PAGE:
Merchant of Death
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Press Releases

Is Iran Reaching Too Far in Iraq?
Two new publications show that Iran may have tried to reach too far in extending its influence through Iraq and into the rest of the Arab world. The result could be increasing clashes and all-out war between the Salafist project and the Shi'ia projects, with each side giving a higher priority to killing each other than attacking the West.

The first is a translation by PRISM of a new _jihadi_ document written by Kuwaiti Heikh Hamed bin Abdullah al-Ali, which has been widely circulated. Called the "Covenant of fht Supreme Council of Jihad Groups," it appears to have received enthusiastic support in the virtual _jihadi_ community.

One of the striking things about the document is the emphasis on the Iran-Shi'ia threat as the greatest to the _salafist_ and _jihadi_ movement, ahead, for the first time in a major document, of the "Jews and Crusaders." The document accuses the Shi'ia of searching "for the destruction of the Islamic civilization and slaughtering Muslims under false religious banners."

In his analysis of the situation in the Middle East, al-Ali again focuses by an assessment of the three primary groups in the Middle East: Iran and the Shi'ia, the Zionist-Crusader and the Islamic _Jihad._

He predicts the Shi'ia-Sunni conflicts will lead to "chaos in the region for sompe period, which will be in the favor of the Jihad project that will expand all over the Muslim world like fire in the woods...The important mission of the Jihad project today is to show long breathing n face of the enemy an dstick to our path under its banner until victory. And if not now, we shall deliver our achievements to the next generations until ultimate victory."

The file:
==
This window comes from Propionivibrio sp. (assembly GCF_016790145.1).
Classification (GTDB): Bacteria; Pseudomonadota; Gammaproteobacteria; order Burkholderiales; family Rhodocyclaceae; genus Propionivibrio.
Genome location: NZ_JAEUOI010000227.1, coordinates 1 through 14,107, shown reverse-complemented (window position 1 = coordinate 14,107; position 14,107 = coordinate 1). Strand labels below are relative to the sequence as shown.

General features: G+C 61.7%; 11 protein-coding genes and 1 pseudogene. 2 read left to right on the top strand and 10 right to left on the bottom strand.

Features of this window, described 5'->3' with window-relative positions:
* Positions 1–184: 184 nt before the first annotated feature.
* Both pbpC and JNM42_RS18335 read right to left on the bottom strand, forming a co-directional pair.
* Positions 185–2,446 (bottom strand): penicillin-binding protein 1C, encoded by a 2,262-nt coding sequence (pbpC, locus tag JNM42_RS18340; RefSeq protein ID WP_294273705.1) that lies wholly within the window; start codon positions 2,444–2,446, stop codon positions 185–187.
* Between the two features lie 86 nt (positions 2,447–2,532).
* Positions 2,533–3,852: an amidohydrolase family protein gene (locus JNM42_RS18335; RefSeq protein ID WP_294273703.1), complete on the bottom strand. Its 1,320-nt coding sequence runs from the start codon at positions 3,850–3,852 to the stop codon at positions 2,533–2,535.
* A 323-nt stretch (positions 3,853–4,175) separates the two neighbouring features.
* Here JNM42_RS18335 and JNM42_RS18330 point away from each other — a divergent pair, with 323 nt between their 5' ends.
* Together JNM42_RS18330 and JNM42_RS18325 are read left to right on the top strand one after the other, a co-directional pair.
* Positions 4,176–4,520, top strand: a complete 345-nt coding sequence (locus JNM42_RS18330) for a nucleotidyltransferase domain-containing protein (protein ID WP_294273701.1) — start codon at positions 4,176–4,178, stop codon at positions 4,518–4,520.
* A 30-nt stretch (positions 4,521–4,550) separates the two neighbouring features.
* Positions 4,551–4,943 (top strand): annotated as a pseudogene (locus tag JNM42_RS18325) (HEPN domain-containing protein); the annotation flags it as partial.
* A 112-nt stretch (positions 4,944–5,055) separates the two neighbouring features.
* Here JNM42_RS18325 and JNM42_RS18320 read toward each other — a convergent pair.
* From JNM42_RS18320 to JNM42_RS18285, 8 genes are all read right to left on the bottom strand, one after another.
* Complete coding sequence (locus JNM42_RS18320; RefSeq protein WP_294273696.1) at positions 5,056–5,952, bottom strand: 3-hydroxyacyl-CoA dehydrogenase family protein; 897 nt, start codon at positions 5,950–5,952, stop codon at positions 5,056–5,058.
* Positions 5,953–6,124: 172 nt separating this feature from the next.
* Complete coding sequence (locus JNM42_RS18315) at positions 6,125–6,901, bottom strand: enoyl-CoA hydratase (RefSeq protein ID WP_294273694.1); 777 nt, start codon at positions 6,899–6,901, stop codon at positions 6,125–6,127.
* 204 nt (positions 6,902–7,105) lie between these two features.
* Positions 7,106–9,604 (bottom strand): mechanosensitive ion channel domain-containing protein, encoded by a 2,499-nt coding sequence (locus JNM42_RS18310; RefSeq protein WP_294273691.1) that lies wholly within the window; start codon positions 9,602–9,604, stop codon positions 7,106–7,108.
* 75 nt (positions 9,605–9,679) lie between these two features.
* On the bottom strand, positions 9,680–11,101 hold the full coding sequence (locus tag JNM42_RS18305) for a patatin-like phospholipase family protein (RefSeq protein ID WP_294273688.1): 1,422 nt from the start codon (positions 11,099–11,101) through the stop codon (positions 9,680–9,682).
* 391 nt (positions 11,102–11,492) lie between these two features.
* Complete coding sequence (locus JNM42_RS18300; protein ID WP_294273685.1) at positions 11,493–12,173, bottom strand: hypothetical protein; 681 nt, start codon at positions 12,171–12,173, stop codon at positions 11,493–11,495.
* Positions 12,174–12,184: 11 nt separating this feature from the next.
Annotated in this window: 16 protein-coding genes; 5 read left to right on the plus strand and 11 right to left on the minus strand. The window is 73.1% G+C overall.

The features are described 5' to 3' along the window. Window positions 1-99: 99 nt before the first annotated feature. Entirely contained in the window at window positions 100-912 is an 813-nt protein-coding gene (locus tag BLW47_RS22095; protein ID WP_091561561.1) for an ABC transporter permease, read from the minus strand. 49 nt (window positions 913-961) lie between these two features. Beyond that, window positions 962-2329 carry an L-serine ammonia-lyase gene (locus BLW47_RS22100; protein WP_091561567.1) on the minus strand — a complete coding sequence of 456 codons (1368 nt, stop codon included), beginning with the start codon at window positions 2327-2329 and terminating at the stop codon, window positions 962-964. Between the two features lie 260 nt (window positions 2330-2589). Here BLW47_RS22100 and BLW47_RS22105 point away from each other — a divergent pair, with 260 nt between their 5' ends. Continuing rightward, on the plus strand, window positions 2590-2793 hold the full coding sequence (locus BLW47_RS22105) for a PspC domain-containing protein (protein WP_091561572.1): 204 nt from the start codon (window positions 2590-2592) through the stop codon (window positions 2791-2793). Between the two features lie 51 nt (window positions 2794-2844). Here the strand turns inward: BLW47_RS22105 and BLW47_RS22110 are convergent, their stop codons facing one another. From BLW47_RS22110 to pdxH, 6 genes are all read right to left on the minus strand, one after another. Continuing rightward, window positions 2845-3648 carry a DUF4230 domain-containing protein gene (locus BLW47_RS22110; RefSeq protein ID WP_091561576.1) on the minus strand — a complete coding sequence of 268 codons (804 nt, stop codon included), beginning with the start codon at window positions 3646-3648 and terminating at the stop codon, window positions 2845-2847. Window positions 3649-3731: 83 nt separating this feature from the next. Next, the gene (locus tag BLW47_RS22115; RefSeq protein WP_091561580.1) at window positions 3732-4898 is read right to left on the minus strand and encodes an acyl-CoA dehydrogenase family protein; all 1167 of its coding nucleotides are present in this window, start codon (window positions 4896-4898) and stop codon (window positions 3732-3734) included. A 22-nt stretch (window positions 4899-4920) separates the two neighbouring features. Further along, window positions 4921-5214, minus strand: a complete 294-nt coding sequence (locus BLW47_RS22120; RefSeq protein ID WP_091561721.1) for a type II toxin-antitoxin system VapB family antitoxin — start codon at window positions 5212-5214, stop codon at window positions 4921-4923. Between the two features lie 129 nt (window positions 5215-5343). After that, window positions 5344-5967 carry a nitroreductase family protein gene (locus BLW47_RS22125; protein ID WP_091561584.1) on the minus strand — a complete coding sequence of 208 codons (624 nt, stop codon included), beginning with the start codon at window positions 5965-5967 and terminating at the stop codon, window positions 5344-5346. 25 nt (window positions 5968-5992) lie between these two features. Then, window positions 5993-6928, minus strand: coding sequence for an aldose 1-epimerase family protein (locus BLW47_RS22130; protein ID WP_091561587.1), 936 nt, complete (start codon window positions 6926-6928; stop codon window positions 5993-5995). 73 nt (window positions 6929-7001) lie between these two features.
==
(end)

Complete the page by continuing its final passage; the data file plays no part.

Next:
The Jamestown Foundation also put out a paper quoting an Iranian Republican Guard Council defector as saying "vast areas of Iraq are under the virtual control of the Qods Force through its Iraqi surrogoats. It uses a vast array of charities, companies and other fronts to conduct activities across Iraq...We would send our officers into Iraq to operate for months under the cover of a construction company."

The paper concludes that the the Shi'ia militias, having completely penetrated the new Iraqi security forces, are responsible for the worst atrocities there. "The militias enjoy Iranian military, finanancial and spiritual leadership," the paper says.

So, where does that leave us? The global _salafist/jihadi_ movement is refocusing its attention on the Shi'ia groups. The Shi'ia are pushing for the erradication of Sunni in Iraq and perhaps beyond. The Iraqi civil war seems likely to spread to the rest of the region in the near future.

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